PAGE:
Brandon Jennings 2:48:12 10/7/2014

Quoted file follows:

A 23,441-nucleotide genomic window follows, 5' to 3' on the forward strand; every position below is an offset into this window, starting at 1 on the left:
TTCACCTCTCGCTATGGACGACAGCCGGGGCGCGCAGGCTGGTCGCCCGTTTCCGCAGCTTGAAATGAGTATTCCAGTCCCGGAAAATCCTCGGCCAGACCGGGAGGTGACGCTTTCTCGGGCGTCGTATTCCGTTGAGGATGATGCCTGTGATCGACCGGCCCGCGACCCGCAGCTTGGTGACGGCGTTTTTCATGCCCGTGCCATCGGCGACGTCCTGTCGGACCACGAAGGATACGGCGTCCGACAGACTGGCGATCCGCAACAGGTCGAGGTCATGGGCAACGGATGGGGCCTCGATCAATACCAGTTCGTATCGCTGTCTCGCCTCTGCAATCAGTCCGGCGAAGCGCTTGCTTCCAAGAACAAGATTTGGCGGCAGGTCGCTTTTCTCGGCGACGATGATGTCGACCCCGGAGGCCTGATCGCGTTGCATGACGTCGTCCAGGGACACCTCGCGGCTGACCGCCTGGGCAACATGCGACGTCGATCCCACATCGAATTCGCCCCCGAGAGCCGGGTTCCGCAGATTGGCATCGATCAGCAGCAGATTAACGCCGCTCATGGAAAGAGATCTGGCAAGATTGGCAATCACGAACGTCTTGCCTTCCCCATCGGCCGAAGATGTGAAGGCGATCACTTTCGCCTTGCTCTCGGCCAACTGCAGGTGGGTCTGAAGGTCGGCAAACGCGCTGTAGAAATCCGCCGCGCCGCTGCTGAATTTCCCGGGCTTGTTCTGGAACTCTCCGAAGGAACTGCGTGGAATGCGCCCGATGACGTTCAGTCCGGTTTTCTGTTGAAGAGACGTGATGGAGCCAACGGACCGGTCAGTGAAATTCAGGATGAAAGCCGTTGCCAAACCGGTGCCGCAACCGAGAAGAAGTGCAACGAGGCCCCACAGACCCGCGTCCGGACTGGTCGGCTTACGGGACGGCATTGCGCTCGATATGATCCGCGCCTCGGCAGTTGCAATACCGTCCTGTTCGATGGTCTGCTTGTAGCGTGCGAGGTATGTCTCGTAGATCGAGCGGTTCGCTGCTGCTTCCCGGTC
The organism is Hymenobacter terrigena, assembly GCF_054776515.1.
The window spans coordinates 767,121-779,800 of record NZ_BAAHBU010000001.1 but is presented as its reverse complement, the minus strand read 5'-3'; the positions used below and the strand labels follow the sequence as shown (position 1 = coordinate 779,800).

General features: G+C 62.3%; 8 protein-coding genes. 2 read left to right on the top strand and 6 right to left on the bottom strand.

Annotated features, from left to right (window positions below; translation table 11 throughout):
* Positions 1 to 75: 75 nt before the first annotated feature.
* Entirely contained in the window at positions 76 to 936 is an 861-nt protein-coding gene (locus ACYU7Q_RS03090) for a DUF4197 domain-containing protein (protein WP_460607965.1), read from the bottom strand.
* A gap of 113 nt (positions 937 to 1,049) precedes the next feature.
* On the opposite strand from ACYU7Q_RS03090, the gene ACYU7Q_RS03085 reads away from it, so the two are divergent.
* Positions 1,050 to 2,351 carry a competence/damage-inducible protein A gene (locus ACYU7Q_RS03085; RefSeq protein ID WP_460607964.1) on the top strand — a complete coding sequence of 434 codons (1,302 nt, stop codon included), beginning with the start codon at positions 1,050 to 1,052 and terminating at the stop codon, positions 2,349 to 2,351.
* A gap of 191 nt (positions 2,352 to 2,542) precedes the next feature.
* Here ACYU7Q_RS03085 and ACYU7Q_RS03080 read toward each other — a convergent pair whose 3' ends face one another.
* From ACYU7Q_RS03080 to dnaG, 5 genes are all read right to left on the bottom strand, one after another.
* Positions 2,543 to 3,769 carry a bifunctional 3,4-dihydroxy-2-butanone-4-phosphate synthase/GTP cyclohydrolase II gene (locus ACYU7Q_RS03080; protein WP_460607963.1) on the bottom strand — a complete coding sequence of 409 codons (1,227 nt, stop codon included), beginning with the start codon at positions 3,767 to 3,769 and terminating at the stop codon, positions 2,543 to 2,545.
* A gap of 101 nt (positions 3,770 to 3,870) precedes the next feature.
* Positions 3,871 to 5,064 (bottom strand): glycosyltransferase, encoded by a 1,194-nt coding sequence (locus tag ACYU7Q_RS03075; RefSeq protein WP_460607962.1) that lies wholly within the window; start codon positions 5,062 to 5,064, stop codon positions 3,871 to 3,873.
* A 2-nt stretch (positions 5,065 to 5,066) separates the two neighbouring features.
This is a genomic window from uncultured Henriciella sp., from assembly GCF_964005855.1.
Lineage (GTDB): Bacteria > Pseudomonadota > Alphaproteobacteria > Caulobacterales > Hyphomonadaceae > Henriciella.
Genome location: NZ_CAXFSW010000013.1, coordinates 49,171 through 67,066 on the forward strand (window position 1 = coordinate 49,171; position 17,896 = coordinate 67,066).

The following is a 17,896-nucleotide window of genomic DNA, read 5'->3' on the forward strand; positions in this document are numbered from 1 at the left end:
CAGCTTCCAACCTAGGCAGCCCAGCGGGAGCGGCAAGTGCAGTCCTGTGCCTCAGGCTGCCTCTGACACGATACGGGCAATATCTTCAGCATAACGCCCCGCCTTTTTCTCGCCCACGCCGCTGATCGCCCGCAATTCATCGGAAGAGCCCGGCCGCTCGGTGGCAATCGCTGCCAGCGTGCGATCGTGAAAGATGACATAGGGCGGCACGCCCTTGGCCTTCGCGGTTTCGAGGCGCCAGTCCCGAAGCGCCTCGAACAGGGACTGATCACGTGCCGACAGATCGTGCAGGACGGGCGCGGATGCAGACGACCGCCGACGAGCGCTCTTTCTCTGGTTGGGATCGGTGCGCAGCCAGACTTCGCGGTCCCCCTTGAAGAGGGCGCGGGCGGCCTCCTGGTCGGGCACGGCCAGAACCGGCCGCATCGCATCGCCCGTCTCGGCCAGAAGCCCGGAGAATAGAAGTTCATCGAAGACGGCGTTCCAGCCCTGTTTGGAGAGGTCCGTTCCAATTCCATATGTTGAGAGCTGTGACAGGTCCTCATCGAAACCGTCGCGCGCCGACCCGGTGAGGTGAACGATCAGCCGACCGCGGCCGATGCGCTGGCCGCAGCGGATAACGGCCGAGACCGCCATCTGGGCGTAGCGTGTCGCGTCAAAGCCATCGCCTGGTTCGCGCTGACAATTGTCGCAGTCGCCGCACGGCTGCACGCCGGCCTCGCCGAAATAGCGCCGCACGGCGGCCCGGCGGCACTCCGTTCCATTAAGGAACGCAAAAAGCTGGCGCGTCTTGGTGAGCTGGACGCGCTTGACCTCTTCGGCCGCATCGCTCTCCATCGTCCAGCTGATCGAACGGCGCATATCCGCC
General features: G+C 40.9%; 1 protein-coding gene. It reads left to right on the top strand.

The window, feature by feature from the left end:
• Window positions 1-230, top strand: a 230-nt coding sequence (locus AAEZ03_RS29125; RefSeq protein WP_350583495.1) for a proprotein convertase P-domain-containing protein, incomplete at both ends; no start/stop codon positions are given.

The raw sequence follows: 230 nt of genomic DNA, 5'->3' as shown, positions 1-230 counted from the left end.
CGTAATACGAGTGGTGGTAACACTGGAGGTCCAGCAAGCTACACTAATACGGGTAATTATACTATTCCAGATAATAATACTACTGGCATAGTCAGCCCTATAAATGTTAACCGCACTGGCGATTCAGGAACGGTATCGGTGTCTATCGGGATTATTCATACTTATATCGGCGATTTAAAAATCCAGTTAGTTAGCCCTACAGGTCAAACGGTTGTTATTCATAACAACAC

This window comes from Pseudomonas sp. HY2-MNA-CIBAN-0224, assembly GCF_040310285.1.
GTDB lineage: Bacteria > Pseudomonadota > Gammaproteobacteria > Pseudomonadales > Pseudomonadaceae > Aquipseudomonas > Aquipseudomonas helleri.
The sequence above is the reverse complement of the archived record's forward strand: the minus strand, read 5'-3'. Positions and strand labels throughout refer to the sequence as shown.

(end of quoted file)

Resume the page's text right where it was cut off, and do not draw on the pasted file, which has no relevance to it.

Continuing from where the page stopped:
Reflective Physical Prototyping This paper talks about the idea of prototyping being the important part of the design process. It presents a tool, d.tool, that supports an iterative design approach for developing prototypes by lowering the threshold for creating functional physical prototypes and integrating support for prototype testing and analysis into the workflow. This paper is extremely relevant to today because prototyping is the most important part of design. It allows the designers to not only visualize but to physically analyze the product at the stage it is when it is prototyped. Most products have gone through many series of designs and there are dozens of prototypes before the final product is produced. The interactiveness of this tool with hardware components make it unique. The tool appears easy to use with graphical programming. Some of the important parts of the work presented in this paper are interaction techniques and architectural features that encourage a low threshold for early-stage prototyping. An extendable architecture for physical interfaces is also presented. It is important because it offers extension at the hardware to PC interface, the intra-hardware communication level, and the circuit level. d.tools also records user interaction with the physical devices and integrates the video with logs of interaction events to review usability data after testing. Where Do Websites Come From? This paper proposes a new method of analyzing design history. It presents different techniques for viewing history including a stub-branching main timeline, an in situ object timeline, and an annotated synopsis view. Visualizing design history is an important part of the process. These techniques enable designers to review past revisions of the systems they develop. For example, the highlighting features in the timeline visualization makes it easy for designers to discern differences between current and past versions. The branch timeline is particularly unique in that it can show the progression of stages if different paths were taken. So if designers have a few directions they may want to go, they can see all of their options. I think the user study could have been expanded more. It seemed limited by the small number of participants. It would have been nice to see these visualization techniques implemented in various settings for more projects. College universities groups and small business would be ideal for testing this system, as they can use the system and experiment with it, unlike larger companies who are already comfortable with their current methods. I would also like to see a more quantitative analysis of the results. It would be more interesting to see the efficiency of this system with current methods used by designers.